By Ben Umstead   
  

Review: MONEY MONSTER Takes A Hostage With A Sense Of Humor

Pleasantly surprising, Jodie Foster's Money Monster is better than expected, in large part because it's not as straightforward as it initially appears. The setup, in fact, leads one to believe that the movie will be a deadly serious hostage thriller.... More »
By Peter Martin   
  

Cannes 2016 Review: Woody Allen Visits CAFÉ SOCIETY

You ever see the Woody Allen film about the older man who’s in love with a younger woman, only to have her torn between her affection for another nebbishy guy? Sure it’s fair to say that Allen’s treading on familiar... More »
By Jason Gorber   
  

Review: WHAT WE BECOME, The Noir-ish Horror Of A Family Being Torn Apart

An extremely well-made horror film from Denmark, What We Become (original title: Sorgenfri) examines the churning emotional dynamics of a nuclear family when they are placed under extreme -- some might even call it apocalyptic -- stress. Mother Pernille (Mille... More »
By Peter Martin   
  

Review: THE LOBSTER Loses Its Way

Boy, I wanted to love this movie. Really, I did. I mean, the first shot of the film is a delight: a woman is passively driving in a car. She gets out, windshield wipers still flailing away, and pulls out... More »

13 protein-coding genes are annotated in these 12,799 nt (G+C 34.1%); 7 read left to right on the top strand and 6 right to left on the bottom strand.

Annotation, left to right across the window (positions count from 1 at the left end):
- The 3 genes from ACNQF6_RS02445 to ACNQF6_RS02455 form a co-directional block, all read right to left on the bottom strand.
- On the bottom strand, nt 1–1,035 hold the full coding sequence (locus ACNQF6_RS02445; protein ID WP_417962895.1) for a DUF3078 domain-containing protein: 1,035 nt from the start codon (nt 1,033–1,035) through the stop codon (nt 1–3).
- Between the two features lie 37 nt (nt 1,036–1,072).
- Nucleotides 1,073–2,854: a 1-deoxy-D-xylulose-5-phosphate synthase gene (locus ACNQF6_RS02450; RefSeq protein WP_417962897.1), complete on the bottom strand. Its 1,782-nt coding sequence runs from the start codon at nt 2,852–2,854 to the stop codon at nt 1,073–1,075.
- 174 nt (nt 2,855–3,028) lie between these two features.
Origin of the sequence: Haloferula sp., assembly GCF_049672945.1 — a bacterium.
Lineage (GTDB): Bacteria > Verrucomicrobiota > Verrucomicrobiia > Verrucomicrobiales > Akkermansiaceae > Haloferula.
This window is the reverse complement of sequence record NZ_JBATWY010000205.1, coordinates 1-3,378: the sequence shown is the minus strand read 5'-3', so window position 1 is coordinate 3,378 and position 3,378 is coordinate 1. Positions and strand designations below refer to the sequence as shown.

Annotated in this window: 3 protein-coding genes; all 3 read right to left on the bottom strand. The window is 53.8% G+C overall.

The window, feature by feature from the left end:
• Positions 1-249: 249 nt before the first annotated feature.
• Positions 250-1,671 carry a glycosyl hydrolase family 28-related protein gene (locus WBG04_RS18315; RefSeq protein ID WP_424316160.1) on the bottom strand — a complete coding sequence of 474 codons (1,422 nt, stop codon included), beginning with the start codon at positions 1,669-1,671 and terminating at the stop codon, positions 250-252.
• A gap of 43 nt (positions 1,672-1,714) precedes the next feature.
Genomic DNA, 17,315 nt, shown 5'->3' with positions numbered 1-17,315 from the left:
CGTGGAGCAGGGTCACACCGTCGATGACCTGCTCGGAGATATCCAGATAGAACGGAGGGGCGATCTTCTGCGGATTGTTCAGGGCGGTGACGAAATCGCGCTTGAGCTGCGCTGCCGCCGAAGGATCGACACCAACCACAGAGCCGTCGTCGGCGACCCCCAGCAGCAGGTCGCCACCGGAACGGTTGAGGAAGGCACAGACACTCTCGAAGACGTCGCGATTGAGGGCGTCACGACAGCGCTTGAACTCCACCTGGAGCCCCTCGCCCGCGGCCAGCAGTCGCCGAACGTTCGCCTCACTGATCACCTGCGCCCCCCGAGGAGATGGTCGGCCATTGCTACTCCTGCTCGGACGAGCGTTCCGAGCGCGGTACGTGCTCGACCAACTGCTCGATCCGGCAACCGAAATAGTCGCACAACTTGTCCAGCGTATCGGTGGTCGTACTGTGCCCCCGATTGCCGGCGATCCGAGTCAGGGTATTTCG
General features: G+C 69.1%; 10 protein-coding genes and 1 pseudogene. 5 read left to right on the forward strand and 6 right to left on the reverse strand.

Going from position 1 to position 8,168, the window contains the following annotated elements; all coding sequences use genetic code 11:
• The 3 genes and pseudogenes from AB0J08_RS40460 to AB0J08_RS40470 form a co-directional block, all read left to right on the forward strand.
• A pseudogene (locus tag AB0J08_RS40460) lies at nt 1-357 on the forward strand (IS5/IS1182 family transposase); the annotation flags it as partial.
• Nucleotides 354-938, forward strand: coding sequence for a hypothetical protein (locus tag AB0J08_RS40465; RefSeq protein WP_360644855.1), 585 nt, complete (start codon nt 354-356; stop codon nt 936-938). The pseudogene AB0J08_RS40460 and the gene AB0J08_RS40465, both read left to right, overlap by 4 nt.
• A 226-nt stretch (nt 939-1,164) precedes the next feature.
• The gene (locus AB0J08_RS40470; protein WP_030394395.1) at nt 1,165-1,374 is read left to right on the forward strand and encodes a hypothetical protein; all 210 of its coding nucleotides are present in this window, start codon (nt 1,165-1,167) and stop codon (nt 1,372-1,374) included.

By Jason Gorber   
  

Review: HIGH-RISE, A Provocation To Disengage

As audience empathy tests go, killing the dog is perhaps the most capital of movie-crimes. Here it is gleefully committed in the opening minutes; a bellwether for the casually curious to beware.    Several other canine-murders are peppered throughout the... More »
By Kurt Halfyard   
  

Tribeca 2016 Review: ALWAYS SHINE, In Which the Hollywood Dream Factory Becomes A Nightmare

Director Sophia Takal more than fulfills the considerable promise of her debut Green with her second feature, a film that often looks, acts and feels like a thriller/horror flick, but at its heart is a dramatic treatise on the tyranny... More »
  

NY Indian Film Fest 2016 Review: PARCHED Pleads For Peace And Equality In The Face Of Violence

It is dangerous to be a woman in India these days. While I sincerely hate to paint an entire country with such broad strokes, this is the story I'm told over and over again by the news of deadly gang... More »
By J Hurtado   
  

NY Indian Film Fest 2016 Review: KOTHANODI, A Quartet Of Dark Fables From The Rivers Of Assam

Far from the hustle and bustle of India's big film industries in Mumbai, Chennai, and Hyderabad is the western state of Assam. This state borders China to the north, and stretches almost all the way to Myanmar in the west.... More »
By J Hurtado   
  

Hot Docs 2016 Review: ANGRY INUK Recontextualizes Activism

"Martha Stewart does not live here," reads a sign in the home of lawyer, seal skin seamstress and economic activist Aaju Peter. The feminist icon you have probably never heard of, from her abode in the capital city of Nunavut,... More »
By Kurt Halfyard   
  

Review: In X-MEN: APOCALYPSE, Greed Is God

The 1980s are back whether we like it or not. Like Zack Snyder's Watchmen before it, X-Men: Apocalypse adapts mainstream super hero comic book material from the eighties as taking place then. Like that film, it tries hard, but remains... More »
By Jim Tudor